We then looked at the things that we must do to remain accredited.
Finally, we looked at the things we do -- and take pride in -- because they reflect our aspirations for our students and our region.
I don’t want to minimize the decisions that we will soon have to make. They will be painful.
Throughout this process, we have sought feedback at every level of the college. We will continue to do that.
Most of all, we are committed to communicating openly and honestly and treating all members of the college community with the respect that they have earned for their dedication and service to Clark College.
We faced another reality this year during a very painful time at the college. A flier distributed by a student caused fear and concern. It sparked a college-wide and even regional discussion about hate speech versus free speech.
As I’ve noted, we are a learning institution and we all have learned from this experience.
Since that time, we have developed and implemented new procedures for dealing with these kinds of events.
At the same time, a college-wide task force is developing a policy to address issues of free speech while ensuring a safe college environment. Their recommendations will be unveiled this quarter.
From an open forum at the college -- to an hour-long radio discussion -- to a rally at the Chime Tower, we have tried to be open about our experiences in the hope that others can learn from them too.
But I want to be clear.
We will not tolerate threats against any members of our college community.
Clark College should always be a place where individuals can come together for open, thoughtful discussions.
The college should never be a place for hatred or fear.
Safety and security is a fourth reality.
Since the tragedy at Virginia Tech, like other colleges and universities across the country, Clark College has taken countless actions to increase security. New classroom locks. Enhanced signage. A new telephone system will allow us to provide alerts instantly across the college.
These are stressful times. This year, we established a Behavioral Intervention Team. They do an outstanding job working with students, faculty and staff to identify – and respond to – students who have caused concern that they might harm themselves or others.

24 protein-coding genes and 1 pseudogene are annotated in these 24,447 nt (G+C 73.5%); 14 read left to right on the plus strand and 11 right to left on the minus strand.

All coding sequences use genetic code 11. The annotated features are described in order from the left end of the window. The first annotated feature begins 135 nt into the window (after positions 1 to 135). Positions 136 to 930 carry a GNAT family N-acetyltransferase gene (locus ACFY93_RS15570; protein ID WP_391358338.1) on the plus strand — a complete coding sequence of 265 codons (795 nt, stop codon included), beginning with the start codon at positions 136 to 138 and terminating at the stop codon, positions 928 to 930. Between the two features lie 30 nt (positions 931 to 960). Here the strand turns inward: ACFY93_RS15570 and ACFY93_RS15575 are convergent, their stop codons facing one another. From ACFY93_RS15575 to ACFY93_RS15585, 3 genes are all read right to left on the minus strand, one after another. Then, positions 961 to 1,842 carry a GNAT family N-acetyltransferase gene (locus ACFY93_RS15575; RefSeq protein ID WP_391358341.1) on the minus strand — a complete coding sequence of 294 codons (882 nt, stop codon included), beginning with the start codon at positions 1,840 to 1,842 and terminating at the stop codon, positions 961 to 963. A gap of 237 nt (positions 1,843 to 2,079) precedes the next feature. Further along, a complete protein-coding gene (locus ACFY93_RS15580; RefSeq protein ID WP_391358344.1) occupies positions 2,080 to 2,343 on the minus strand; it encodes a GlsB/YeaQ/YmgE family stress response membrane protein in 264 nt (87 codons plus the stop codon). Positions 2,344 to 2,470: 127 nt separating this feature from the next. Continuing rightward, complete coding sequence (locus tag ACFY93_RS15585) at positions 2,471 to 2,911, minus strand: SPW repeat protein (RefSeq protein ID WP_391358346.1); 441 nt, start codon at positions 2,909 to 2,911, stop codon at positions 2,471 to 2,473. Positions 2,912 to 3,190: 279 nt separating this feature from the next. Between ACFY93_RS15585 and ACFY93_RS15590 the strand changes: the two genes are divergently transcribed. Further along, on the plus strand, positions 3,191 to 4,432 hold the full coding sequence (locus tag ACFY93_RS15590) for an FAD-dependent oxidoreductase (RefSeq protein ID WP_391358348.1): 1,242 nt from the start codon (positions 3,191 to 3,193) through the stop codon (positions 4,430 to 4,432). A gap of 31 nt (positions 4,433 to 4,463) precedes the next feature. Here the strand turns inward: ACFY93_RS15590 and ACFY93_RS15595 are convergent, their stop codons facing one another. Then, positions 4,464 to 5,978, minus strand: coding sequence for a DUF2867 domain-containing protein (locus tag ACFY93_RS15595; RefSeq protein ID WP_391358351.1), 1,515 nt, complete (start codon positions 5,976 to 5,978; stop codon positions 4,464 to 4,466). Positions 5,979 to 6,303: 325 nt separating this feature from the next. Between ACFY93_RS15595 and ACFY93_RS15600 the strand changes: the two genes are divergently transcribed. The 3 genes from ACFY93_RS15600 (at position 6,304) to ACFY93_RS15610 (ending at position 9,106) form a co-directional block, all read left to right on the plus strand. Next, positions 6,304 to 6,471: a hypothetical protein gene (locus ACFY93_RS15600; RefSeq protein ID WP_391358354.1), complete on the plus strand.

Under the leadership of Professor Judy Van Patten, our Mental Health Mondays series addresses important social issues. Those sessions are held Mondays at noon in the Penguin Student Lounge. They are free and open to the public.
One of the highlights of the past year came when we received exciting news from the Department of Education. Jennifer Grove – our Director of Operations & Auxiliary Services – worked with the office of Planning & Effectiveness – to submit a federal grant request.
As a result of that work, the college received a grant of nearly $750 thousand dollars. It was the full amount requested by the college. No other institution in the country received their full request.
We should all be proud to know that the tireless efforts by our faculty, staff and administrators to keep our college safe have been recognized nationally.
The grant funding will support the work done by our Emergency Management Planning Team, our Behavioral Intervention Team and others at the college. And our work wouldn’t be possible without the support of our partners at the City of Vancouver, the Vancouver Police Department, Clark County Public Health, and the Clark Regional Emergency Services Agency. We thank them all.
We all have a responsibility in terms of safety.
Last year, a Clark College student demonstrated that -- in the truest sense.
Neil Oldaker was visiting the McDonald’s Restaurant at Fourth Plain and Fort Vancouver Way – a block from the college – when he noticed that a car in the drive-through line was on fire.
The driver – an 80-year-old woman – wasn’t aware what was happening.
Neil knocked on the window.
When the woman didn’t respond, he opened the door and pulled her to safety just before the flames spread.
It was a remarkable display of courage – and humility as word of his heroic actions spread.
He reminded us of our responsibility to help others.
He reminded us of how special our students are.
Neil is here with us today. Neil, please stand.
I hope you all will join me in recognizing Neil and thanking him for his bravery – on behalf of our college and our community.
Aware: E is for Energy